Due to a parental embargo on what reading matter was allowed to cross our portals, it is probable that I first read “50 Girls 50” in the residence of a more open-bordered friend. However, since an actual, much- battered Weird Science #20 exists among my personal papers, it is reasonable to assume I had acquired my own copy. And since this comic is no more dog-eared than any other EC I have retained (and is in far better shape than many Mads) and “50 Girls 50” no more abused than any other story in the issue, its attraction for me and its power to spring from my buried past and flourish in my fiction of 40 years hence seems worthy of exploration.
I have previously argued without refutation — in fact, darn well without any comment whatsoever — that what accounted for EC’s appeal was not the quality of its prose (exemplary) or art work (unsurpassed) but its masterful orchestration of Sex-and-Violence. Certainly, that is what comes trumpeting (and bassooning) out of “50 Girls 50” today. But what I want to know is, whether I read it in Fletcher Sparrow’s bedroom in 1953, when I was 11, or alone, when I was 12, What-the-hell-did-I-make-of-it? What hooks did it plant that caused its thaw for re-examination from the D-F units of my brain?
To put things in brutal perspective, I did not read Facts of Life and Love for Teenagers until 1955, and, even then, more murky areas than I like to recall remained. This state held true among my friends, except for Max Garden, whose parents, progressive types who kept Das Kapital on full display in their living room throughout the McCarthy era, told him about sex when he was four. “The only problem was,” he says, “Is I couldn’t figure out why in the world anyone would do it.” When dirty jokes came along several years later, he got the idea sex was fun. “It wasn’t that I liked sex any better, but I liked jokes, and suddenly there were a lot more of them around. Then, when I was 12, I got a boner, and it all came together.”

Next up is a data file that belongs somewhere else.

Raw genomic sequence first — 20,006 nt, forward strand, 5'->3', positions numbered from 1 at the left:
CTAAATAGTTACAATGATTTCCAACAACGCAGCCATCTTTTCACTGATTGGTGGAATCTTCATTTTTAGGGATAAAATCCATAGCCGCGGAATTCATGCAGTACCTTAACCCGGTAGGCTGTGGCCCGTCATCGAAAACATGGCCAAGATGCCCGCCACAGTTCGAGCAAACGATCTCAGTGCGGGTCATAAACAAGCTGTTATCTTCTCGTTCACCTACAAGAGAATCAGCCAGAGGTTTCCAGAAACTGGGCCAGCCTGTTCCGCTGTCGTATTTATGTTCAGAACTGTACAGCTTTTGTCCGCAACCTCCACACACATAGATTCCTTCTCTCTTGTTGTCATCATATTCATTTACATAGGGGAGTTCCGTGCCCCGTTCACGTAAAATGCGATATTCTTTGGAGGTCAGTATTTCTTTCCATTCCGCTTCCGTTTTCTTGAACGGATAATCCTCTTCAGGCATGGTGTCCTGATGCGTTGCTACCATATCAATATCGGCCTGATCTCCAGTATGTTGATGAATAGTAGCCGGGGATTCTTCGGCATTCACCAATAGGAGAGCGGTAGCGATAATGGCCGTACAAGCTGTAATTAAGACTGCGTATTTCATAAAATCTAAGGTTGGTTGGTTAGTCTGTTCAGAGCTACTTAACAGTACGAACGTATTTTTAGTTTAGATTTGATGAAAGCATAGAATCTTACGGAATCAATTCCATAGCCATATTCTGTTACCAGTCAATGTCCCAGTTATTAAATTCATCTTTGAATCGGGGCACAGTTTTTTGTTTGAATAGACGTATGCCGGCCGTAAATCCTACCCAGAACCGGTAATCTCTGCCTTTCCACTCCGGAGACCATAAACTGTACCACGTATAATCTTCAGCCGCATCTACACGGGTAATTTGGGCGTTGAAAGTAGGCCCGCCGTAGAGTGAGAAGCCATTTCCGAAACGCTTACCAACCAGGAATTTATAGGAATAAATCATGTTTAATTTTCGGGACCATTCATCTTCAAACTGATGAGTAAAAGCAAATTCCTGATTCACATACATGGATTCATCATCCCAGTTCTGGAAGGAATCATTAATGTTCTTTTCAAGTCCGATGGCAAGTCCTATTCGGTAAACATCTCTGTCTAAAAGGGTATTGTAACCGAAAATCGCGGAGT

In 1953 and 1954 my friends and I may have been trying to whip together an understanding of sex from Over Sexteen and “Pardon My Blooper” and “cracker” postcards of outhouses and farmers’ daughters and the occasional stray jack or trey from a Wolf Deck that reached our sweaty hands, but I don’t recall it making much of a ripple in our daily lives. For us, it was still boys on one side of the cafeteria or gym or square-dance class and girls on the other, coming together only when it was absolutely necessary to do-si-do. The box-step and Spin-the-Bottle and being riveted by the rape scene in Blackboard Jungle were a year or more away, and it would be a full two before I actually knew a contemporary who claimed to have done what-I-didn’t-even-know-it-was-that-you-did-yet. The July/Aug. 1953-me, in Sid’s place, would have defrosted one of the guys so he would have had company for Wiffle-Ball.